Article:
across the Synapse
• Action potentials cause presynapticneurons to
release chemicals called neurotransmitters from
terminal buttons
• Chemicals travel across the synaptic cleft and,
like a key fitting a lock, are received by receptors
on the postsynaptic neurons’ dendrites
• The binding of a neurotransmitter with a
receptor produces an excitatory or
“Sudden Sleep”
Researchers have discovered a chemical brain process that
may explain why some people fall asleep without warning.
The research was done in mice, but as this ScienCentral News
video reports, it helps explain what regulates our normal
sleep patterns and may lead to future treatments of
Neurotransmitters Bind
With Specific Receptors
• Neurotransmitters stimulate specific receptors and block new
signals until terminated
• The effects (excitatory/inhibitory) of a neurotransmitter are a
function of the receptors that the neurotransmitters bind to
• Events that terminate the neurotransmitter’s influence in the
synaptic cleft are:
– Reuptake:Neurotransmitter is reabsorbed into the
presynaptic terminal buttons
– Enzyme deactivation: Enzyme destroys the
– Autoreceptors:signal the presynaptic neuron to stop
releasing the neurotransmitter
Neurotransmitters Influence
Mental Activity and Behavior
• Much of what we know about neurotransmitters has
been learned through the study of the effects of drugs
and toxins on emotion, thought, and behavior
• Drugs and toxins can alter neurotransmitter action:
– Agonists:enhance the actions of neurotransmitters
– Antagonists:inhibit the actions of neurotransmitters
• Researchers often inject agonists or antagonists into
animals’ brains to assess how neurotransmitters affect
Types of Neurotransmitters
• There are many kinds of neurotransmitters
• Nine of them are particularly important in
understanding how we think, feel, and behave
3.2 What Are the Basic Brain
Structures and Their Functions?
• Identify the basic structures of the brain and
their primary functions.
“Biased Brains”
Is it possible to have racial biases without even knowing it?
Research on a primitive part of the brain suggests it. As this
ScienCentral News video explains, a new experiment shows
that just putting biases into words may help us overcome them.
What Are the Basic Brain Structures
and Their Functions?
• The adult human brain is best viewed as a three-pound
collection of interacting neural circuits
• Gall &Spurzheim proposed their theory of phrenology,
based on the idea that the brain operates through
functional localization
• Karl Lashley built his research on the general idea of
• Broca (1861) provided the first strong evidence that brain
regions perform specialized functions (Broca’s area)
• Modern imaging techniques have greatly advanced our
understanding of the human brain
The Brain Stem Houses
the Basic Programs of Survival
• The spinal cord: coordination of reflexes;
carries sensory information to the brain and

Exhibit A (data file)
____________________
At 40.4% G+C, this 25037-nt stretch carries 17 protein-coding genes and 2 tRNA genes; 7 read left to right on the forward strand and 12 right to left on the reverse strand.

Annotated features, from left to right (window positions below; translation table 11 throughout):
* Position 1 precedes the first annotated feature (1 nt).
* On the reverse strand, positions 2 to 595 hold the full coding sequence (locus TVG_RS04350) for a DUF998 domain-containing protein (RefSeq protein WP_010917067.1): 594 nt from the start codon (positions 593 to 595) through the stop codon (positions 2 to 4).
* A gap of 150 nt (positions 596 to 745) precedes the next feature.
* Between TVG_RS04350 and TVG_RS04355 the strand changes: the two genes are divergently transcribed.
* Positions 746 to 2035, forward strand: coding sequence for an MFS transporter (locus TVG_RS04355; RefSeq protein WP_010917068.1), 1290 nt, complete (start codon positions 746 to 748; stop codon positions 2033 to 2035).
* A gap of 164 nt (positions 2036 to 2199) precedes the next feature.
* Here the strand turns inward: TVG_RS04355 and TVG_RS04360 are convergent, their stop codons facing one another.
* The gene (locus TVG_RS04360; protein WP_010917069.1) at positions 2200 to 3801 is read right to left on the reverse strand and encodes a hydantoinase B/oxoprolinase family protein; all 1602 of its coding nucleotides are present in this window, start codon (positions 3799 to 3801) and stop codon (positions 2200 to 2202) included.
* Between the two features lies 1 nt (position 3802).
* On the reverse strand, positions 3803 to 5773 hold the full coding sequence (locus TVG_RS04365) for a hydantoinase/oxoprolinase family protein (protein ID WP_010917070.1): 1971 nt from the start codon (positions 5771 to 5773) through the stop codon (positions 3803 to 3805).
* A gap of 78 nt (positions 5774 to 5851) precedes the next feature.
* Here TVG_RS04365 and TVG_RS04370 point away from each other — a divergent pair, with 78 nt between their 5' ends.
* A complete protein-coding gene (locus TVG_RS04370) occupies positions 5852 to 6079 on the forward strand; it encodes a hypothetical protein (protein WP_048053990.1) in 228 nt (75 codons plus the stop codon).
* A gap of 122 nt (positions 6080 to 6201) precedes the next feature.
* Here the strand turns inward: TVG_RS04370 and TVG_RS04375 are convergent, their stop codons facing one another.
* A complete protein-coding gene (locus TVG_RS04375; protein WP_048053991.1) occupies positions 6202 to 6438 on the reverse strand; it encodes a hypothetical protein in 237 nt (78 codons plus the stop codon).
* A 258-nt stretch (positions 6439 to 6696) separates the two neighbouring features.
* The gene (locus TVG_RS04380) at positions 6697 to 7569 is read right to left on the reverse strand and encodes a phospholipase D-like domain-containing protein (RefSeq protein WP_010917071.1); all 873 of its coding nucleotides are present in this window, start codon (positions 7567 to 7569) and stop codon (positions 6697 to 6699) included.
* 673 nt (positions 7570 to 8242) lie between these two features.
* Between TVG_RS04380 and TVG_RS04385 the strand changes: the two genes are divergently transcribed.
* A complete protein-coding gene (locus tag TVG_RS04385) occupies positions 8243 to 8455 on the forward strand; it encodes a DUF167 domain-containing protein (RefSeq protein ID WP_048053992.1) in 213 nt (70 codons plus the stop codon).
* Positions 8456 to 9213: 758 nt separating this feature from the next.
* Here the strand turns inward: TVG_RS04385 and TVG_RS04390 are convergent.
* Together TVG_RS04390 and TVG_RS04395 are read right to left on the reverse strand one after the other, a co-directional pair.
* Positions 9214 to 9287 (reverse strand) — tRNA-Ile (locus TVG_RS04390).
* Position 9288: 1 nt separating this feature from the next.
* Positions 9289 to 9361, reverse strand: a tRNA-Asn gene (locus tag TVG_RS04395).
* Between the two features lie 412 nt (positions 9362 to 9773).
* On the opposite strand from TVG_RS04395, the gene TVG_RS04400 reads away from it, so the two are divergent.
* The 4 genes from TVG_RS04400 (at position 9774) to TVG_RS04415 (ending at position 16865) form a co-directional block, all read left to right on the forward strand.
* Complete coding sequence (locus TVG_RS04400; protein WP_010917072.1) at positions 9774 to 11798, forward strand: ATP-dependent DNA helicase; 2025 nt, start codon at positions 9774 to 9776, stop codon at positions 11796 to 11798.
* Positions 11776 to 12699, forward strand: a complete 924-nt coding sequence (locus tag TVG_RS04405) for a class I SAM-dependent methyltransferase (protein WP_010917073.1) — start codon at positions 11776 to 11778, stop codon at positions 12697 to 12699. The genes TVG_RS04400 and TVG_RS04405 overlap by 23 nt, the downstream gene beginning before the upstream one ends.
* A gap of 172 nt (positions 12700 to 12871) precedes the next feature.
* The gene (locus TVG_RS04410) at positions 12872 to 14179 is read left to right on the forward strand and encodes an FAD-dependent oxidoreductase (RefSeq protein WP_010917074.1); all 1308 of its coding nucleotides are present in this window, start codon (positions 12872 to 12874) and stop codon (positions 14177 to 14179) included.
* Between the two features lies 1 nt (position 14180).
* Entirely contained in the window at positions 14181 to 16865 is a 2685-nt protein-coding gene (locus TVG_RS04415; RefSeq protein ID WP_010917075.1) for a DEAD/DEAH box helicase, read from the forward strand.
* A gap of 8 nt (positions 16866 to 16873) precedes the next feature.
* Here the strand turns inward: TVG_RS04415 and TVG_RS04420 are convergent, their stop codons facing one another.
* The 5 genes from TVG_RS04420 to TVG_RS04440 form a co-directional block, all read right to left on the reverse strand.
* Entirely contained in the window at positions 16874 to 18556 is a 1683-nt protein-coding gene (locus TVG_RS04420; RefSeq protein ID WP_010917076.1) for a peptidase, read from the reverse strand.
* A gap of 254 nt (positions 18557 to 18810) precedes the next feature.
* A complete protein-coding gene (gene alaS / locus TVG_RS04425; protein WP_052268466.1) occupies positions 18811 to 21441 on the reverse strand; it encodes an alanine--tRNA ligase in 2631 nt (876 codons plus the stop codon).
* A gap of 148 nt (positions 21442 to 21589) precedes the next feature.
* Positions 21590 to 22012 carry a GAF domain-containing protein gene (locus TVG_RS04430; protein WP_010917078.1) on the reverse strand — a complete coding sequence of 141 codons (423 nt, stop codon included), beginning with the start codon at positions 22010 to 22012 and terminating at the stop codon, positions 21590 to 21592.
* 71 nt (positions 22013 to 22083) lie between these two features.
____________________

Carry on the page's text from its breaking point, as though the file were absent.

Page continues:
motor signals away from the brain
• Composed of two types of tissue: gray matter
and white matter
• Brain stem:medulla oblongata, pons, midbrain,
reticular formation
The Cerebellum
Is Essential for Movement
• Cerebellum (little brain): extremely important for proper
motor function, learning, and motor memory
• Damage to its different parts produces different effects:
– Damage to lobes on either side causes a loss of limb
– Damage to the nodes at the very bottom causes
balance problems
• Cerebellum is activated when a person experiences a
painful stimulus or observes a loved one receiving that
stimulus, which means the cerebellum may be involved in
the experience of empathy
Subcortical Structures Control
Emotions and Appetitive Behaviors
• The forebrain consists of the two cerebral
hemispheres, right and left
• The most noticeable feature of the forebrain is the
convoluted surface of the cerebral cortex
• Subcortical structures that lie below the cerebral
cortex include: Hypothalamus, thalamus,
hippocampus, amygdala, and basal ganglia
• Some of these structures belong to the limbic
system, whichcontrols appetitive behaviors and
• The hypothalamus is the brain’s master
regulatory structure
• Affects the functions of many internal organs,
regulating body temperature, body rhythms,
blood pressure, and blood glucose levels
• Also involved in many motivated behaviors,
including thirst, hunger, aggression, and lust
• The thalamus is the gateway to the cortex
• Excepting smell, it receives all incoming
sensory information, organizes it, and relays it
to the cortex
• During sleep, the thalamus partially shuts the
gate on incoming sensations while the brain
Hippocampus and Amygdala
• The hippocampus (Greek, “sea horse”) plays an
important role in the storage of new memories
– Recently shown to grow larger with increased use; may be
involved in how we remember the arrangements of both
places and objects in space
– Maguire and colleagues (2003) found that one region of the
hippocampus in London taxi drivers’ brains was much larger
than in most other London drivers’ brains
• The amygdala(Latin, “almond”) serves a vital role in our
learning to associate things in the world with negative and
positive emotional responses
The Basal Ganglia
• Basal ganglia:crucial for planning and
producing movement
• Damage to the basal ganglia can produce
tremors and rigidity, uncontrollable jerky
movements, and can impair the learning of
movements and habits
• Contains the nucleus accumbens, which is
important for experiencing reward and
motivating behavior
The Cerebral Cortex Underlies
Complex Mental Activity
• Cerebral cortex (Latin, “bark”): the outer layer of
the cerebral hemispheres